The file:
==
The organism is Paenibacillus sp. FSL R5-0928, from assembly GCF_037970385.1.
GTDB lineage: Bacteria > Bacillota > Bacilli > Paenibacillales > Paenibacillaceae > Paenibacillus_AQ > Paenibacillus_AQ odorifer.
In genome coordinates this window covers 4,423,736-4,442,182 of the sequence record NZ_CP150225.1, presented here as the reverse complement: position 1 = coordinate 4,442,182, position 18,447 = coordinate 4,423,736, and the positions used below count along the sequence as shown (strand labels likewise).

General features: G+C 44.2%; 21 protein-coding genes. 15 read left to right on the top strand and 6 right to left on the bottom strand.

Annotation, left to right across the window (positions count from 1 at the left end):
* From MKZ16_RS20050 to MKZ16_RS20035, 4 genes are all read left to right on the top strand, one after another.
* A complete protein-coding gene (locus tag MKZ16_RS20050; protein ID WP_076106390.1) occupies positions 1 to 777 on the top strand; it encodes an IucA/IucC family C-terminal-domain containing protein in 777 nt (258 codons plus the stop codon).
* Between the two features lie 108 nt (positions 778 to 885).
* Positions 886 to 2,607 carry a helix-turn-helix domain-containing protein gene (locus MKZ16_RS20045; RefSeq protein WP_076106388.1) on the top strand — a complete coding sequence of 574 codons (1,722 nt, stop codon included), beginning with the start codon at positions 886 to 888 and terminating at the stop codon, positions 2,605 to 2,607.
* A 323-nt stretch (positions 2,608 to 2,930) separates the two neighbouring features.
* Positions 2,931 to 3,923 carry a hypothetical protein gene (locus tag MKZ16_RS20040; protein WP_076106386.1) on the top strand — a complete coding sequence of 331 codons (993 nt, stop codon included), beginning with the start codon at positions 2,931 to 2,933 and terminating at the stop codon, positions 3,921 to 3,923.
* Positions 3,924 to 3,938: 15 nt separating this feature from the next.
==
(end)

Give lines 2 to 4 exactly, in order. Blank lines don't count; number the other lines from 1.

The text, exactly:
GTDB lineage: Bacteria > Bacillota > Bacilli > Paenibacillales > Paenibacillaceae > Paenibacillus_AQ > Paenibacillus_AQ odorifer.
In genome coordinates this window covers 4,423,736-4,442,182 of the sequence record NZ_CP150225.1, presented here as the reverse complement: position 1 = coordinate 4,442,182, position 18,447 = coordinate 4,423,736, and the positions used below count along the sequence as shown (strand labels likewise).

General features: G+C 44.2%; 21 protein-coding genes. 15 read left to right on the top strand and 6 right to left on the bottom strand.